A study published in the July issue of Pediatrics suggests that babies born at what is considered full term, but at 37-38 weeks, have lower academic achievement in third grade than those born at 39-41 weeks gestation. They found this effect to be independent of birthweight or other social or economic risk factors. Authors examined birth records from a large inner city hospital, and then looked at achievement test scores of these children in third grade. They write:
For example, children born at 37 weeks’ gestation were found to be 33% more likely to experience a severe reading deficit (defined here as 2 SDs below the mean) relative to children born at 41 weeks’ gestation.I suggest that the issue be framed not as "are these babies at risk?" but rather "are these early relationships at risk?" When a baby is born at 37 or 38 weeks, parents are discharged home with the message conveyed that the baby is "normal." But these babies may be more difficult to feed, may not transition as easily from awake to asleep, or may have more difficulty settling. In a supportive, relatively unstressed environment, these differences may be hardly noticeable. But in a stressed environment, including such things as single parenthood, postpartum depression or any number of social stressors, it may be more difficult for a parent to help a baby manage these biological vulnerabilities. As parents get overwhelmed by feelings of inadequacy, there may be a rapid downward spiral of increased fussiness and feeding problems, sleep deprivation and parental depression. It is likely that the stressed relationship, not simply the gestational age, is linked to later academic achievement.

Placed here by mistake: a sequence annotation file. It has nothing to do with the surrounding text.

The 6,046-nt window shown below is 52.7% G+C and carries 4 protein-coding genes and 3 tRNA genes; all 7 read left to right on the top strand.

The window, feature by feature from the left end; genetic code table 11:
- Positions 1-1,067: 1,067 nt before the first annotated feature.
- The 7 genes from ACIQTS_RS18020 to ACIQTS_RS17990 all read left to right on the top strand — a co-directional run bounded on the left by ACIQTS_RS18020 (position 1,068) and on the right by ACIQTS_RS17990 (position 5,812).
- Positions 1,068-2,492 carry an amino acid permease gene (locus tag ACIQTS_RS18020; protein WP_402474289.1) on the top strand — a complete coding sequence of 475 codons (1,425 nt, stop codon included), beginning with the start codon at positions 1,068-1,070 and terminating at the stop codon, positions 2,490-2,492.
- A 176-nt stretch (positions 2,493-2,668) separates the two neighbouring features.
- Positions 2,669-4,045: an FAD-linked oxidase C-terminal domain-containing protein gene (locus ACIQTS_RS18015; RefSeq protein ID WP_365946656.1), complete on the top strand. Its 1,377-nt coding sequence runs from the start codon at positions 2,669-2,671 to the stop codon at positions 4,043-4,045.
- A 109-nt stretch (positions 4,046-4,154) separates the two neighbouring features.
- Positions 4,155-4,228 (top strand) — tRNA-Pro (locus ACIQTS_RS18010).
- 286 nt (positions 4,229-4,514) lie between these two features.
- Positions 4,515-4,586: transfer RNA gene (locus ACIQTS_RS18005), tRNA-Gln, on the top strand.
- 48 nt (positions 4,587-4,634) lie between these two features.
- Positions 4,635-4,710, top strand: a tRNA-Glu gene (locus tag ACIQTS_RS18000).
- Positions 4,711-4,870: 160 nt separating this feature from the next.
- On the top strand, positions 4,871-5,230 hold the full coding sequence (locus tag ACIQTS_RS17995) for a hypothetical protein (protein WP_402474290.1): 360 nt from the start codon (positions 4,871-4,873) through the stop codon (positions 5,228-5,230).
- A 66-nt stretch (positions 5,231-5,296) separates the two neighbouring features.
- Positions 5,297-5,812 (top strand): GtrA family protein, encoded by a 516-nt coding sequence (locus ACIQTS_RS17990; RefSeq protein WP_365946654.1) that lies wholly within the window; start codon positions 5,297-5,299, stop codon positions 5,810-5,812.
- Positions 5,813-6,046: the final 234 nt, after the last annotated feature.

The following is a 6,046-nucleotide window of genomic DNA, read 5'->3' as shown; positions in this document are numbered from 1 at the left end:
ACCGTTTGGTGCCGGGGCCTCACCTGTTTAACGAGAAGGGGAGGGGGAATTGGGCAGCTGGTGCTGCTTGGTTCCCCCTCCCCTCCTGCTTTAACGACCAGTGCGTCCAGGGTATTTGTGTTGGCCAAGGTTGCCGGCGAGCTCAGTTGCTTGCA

As I have written about in previous posts, the Newborn Behavioral Observation system offers a wonderful tool to support potentially at-risk mother-baby, and father-baby, pairs. It offers a way to help parents to recognize their baby's unique behavioral characteristics and ways of communicating. It can be performed in as few as 20 minutes in the hospital setting. Ideally such an intervention would be available to all parent-baby pairs. At the very least, when babies are born at 37-38 weeks, these parent-baby pairs deserve a bit of extra time. Clinicians can assess if these types of problems of self-regulation are present, and if they are, support parents efforts to help their babies manage these vulnerabilities.
Certainly more research is needed, as the authors, suggest, to elucidate the mechanisms underlying the association between gestational age and academic achievement. In addition, exercising care with regard to elective deliveries before 40 weeks is important. But in my opinion, this study points to the need invest resources to support newborn-parent relationships. We know that the newborn period is a time of rapid brain development, and that the brain develops in relationship with the primary caregiver. That the newborn period may be linked to what happens at age eight should come as no surprise.
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